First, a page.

That being said, if halachically acceptable change is to happen, it will only happen organically, or at least what is perceived as organic change.

Dramatic declaration, pronouncements and grand events will likely have the polar opposite of the intended effect. They will galvanize fundamentalists, cause activists to be branded as extremists with agendas and create a war.

However, change has been happening with Orthodox Judaism with regard to women’s opportunities and education for several decades now. If more progressive change is to happen it will most likely happen slowly and with quiet deliberation.

To illustrate: Women currently hold religious positions of authority within the ultra-Orthodox community that were untenable years ago. There are women who lead not-for-profits, there are women who lead schools, seminaries and activist groups. Change is already happening. I know it can be hard to wait. But just think about Charlie Houston. The man waited over 30 years to see the fruits of his labor and he died before his work was completed on his behalf. Patience is a virtue. In our instant gratification world, patience is not only a virtue, it is an endangered species.

I would urge those who want to see change to be patient. Take the lessons learned from some of the most dramatic changes in history that have occurred in the last century and I think things will look different to our children and grandchildren than they do to us.

It will be interesting to see how this issue resolves itself, that is for sure.

  • Adam

    Ironically, the greatest opposition to women serving as leaders of Torah-observant congregations has resulted from the existence of the rebel sects.

    Without them, there would be no slippery slope, no need for instinctive opposition to anything new, and we could all have a calm, rational, halachic discussion about this.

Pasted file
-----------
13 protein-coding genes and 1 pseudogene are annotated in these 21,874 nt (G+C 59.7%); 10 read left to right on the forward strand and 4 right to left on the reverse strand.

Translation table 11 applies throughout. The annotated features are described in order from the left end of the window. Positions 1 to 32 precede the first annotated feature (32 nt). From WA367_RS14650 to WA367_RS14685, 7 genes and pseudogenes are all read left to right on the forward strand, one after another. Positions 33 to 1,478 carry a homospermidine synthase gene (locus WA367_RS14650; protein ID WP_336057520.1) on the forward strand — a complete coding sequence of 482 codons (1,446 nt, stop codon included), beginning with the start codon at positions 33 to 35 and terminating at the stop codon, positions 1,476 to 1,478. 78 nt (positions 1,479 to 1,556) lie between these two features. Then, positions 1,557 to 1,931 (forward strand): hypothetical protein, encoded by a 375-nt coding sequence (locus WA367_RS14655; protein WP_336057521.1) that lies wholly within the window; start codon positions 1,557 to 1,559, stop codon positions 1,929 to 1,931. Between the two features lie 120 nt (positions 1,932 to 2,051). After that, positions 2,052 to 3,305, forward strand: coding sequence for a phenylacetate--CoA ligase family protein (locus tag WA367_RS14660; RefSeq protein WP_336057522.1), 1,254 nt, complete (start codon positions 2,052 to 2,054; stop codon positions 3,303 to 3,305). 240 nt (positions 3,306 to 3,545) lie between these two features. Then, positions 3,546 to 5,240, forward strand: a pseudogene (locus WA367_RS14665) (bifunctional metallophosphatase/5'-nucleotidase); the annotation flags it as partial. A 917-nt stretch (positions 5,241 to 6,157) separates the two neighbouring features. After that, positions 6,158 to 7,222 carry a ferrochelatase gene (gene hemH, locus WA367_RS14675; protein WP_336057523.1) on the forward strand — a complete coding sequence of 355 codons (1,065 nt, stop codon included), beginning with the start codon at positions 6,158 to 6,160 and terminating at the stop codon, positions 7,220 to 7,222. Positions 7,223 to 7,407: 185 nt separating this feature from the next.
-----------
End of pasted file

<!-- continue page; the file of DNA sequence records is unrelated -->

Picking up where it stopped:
It would seem clear from halacha that women cannot lead most of the prayer service, sing / chant publicly, or read from the Torah.

    It is also clear that in many congregations, the rabbi never does any of those things.

    The question then becomes, is there an issue of modesty for a woman to call attention to herself in a spiritual capacity by speaking in front of the congregation?

    On one hand, modesty has always encompassed more than just clothing style.

    On the other hand, it now seems acceptable for excellent observant female orators to speak in large mixed crowds. (Does Esther Jungreis speak to mixed crowds?)

    There is also the issue of motive. Judaism is all about motive.

    I don’t know anything about Sara Hurwitz – although she certainly makes my short list of “people I’d like to have over for a shabbos meal”. :o)

    Almost all of the observant women that I know have neither a desire to be a rabbi nor to have a female rabbi leading their congregation. It’s not part of our society.

    Again, just because it isn’t part of our society now doesn’t preclude it completely – but doing something new simply for the sake of “progress” or “modernity” is, in and of itself, antithetical to Judaism.